We’ve supported SAML in CenturyLink Cloud for nearly two years. For our customers and partners, it’s a great way to extend existing IT systems and policies to the public cloud (and now the private cloud).
In this release, we add a key feature for administrators – the option to require SAML at login.
This capability closes the ‘back door’ login option at control.tier3.com, and instead automatically re-directs the user to the SAML login page, as configured by the user’s administrator.
Administrators enable this feature with a single click (shown above), and can also easily apply to all (or opt-out) to sub-accounts.
Many customers have given us interesting ideas on how we can improve our SAML support, and this “option to require” is the next step for the platform.
As far as what lies ahead, identity management requires a bit of a balancing act. We want the nuts-and-bolts of IdM configurations to live in the customers’ IdM system, while building in flexible, standards-based capabilities in our platform.
Our goal is to make it easier, and frictionless for customers to access our platform – while focusing on what we do best. Consequently, we have a proverbial ‘line in the sand’ for what we will do in the platform and what we won’t.
New UK data center – GB3
Santa Clara, Sterling, Toronto – and now Slough, UK. These are the four new locations for CenturyLink Cloud that we’ve opened so far this year. Each site offers the ability to deploy resources closer to users and employees, to maximize performance.
Another benefit? Hybrid IT becomes far simpler for customers already deployed in these facilities. For the UK market specifically, our EMEA leader Fiona Cullen explains more in a recent blog post here.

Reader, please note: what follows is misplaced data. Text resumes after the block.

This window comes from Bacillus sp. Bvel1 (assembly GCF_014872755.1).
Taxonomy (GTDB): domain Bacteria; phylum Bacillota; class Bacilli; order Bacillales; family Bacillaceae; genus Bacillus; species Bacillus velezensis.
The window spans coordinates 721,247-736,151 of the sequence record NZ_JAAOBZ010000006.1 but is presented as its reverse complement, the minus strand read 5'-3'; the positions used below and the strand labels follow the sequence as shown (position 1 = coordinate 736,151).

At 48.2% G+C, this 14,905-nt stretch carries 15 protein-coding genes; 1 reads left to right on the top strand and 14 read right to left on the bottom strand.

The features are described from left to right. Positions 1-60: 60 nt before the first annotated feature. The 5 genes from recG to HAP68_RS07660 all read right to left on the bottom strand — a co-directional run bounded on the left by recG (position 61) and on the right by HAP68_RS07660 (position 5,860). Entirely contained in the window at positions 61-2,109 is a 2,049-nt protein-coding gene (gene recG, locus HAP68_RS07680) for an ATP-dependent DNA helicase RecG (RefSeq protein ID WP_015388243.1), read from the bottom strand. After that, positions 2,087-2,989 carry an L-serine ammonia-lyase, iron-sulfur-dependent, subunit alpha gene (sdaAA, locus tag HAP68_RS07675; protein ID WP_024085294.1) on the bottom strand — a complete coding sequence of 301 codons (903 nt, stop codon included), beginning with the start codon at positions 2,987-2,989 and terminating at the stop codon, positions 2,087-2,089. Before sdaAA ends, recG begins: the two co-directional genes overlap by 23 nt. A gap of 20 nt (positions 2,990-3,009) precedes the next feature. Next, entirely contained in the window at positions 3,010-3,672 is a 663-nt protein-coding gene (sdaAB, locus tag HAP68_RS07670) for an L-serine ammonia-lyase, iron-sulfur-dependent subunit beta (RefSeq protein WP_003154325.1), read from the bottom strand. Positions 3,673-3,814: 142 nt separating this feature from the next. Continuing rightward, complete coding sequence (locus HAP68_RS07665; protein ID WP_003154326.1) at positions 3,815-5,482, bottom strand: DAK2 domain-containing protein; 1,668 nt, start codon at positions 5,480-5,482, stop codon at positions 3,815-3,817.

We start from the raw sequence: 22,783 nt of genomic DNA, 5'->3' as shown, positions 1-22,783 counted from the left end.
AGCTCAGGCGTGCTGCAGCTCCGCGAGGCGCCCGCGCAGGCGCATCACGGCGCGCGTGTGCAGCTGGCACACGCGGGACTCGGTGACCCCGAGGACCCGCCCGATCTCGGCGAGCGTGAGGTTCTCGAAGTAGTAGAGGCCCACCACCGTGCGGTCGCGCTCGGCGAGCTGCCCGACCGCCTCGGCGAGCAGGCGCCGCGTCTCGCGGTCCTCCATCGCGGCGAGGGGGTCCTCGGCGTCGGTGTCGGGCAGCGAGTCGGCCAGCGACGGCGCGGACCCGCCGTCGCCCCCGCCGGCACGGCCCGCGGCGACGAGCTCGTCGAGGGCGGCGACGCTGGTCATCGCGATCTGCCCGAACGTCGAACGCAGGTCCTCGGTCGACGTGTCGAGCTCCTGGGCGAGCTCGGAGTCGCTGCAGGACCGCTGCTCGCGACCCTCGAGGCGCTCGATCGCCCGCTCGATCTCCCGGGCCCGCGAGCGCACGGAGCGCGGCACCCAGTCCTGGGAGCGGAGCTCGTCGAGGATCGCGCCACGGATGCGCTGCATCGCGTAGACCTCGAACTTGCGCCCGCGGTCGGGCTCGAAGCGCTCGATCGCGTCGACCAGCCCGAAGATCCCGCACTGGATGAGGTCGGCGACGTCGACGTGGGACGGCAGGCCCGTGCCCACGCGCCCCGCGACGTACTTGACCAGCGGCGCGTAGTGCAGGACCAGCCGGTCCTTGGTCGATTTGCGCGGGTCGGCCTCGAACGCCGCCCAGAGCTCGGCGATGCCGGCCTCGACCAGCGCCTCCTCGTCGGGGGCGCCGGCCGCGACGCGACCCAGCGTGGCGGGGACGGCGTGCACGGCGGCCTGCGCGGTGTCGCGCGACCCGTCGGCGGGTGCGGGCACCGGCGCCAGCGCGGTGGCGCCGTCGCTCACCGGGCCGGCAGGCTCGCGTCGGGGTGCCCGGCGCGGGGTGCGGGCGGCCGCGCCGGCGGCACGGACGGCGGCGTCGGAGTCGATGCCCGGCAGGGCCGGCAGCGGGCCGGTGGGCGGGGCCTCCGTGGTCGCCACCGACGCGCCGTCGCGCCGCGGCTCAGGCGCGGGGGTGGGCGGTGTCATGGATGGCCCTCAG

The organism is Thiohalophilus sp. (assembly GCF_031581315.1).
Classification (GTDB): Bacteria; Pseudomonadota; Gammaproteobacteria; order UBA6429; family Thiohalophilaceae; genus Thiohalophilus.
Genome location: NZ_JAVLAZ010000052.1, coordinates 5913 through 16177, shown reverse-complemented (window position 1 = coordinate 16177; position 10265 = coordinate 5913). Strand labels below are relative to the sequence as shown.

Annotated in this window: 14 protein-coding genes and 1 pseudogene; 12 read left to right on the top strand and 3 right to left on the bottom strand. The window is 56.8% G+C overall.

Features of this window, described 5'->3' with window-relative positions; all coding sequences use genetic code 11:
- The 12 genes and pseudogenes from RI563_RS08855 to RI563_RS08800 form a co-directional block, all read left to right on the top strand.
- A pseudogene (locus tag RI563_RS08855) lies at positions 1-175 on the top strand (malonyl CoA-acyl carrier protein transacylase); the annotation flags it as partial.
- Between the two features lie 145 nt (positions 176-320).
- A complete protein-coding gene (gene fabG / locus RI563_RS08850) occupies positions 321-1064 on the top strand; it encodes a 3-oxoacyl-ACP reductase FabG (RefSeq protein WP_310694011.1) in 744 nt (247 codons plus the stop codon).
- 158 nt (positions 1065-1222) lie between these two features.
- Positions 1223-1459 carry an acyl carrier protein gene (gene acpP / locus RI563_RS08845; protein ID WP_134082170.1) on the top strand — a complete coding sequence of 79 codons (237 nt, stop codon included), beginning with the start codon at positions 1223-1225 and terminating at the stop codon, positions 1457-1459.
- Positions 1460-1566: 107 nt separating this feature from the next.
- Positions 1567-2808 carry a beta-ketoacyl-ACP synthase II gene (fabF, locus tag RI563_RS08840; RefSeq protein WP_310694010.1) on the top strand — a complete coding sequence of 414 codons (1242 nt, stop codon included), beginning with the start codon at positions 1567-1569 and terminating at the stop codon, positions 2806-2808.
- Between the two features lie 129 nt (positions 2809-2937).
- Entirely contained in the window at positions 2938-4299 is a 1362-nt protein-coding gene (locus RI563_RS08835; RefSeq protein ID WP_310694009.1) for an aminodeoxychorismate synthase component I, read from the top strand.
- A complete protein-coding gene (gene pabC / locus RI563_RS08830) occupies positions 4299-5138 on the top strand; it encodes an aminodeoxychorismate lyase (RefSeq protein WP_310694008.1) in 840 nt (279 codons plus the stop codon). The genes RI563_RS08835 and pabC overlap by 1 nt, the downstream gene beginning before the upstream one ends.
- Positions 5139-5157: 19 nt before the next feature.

These new features – and others – are available at your fingertips. Take advantage of them today!
There’s no shortage of DevOps experts these days. These luminaries are everywhere - blogs, social media, trade shows, you name it. Most agree that DevOps best practices fall into three categories: People, Process, and Tools.
You can read all about those in this space, and elsewhere. But once you look past the slideware, the conferences, and the consultants – one question lingers.
What does DevOps look like in a workplace?
How do the principles of collaboration, instant feedback, cross-functional teams, and shared objectives actually come together in a physical office?
As we designed our new CenturyLink Cloud Development Center in Bellevue, a few delegates from the CenturyLink Cloud team had the opportunity to create the perfect environment for DevOps. And, to do it from scratch, with few restrictions. After all, this Center was one of the major components underpinning CenturyLink’s acquisition of Tier 3 nearly a year ago.
So what are some of the results?
Team rooms, organized by function. The majority of our space is dedicated to “team rooms” – large, open rooms where employees are grouped by workstream (platform team, application services team, service engineering, etc.). As we build new features and push them to production, all the people you need to interact with are literally a few feet away.
Some employees prefer to float from team room to team room, depending on what they are doing that day, or “just because.”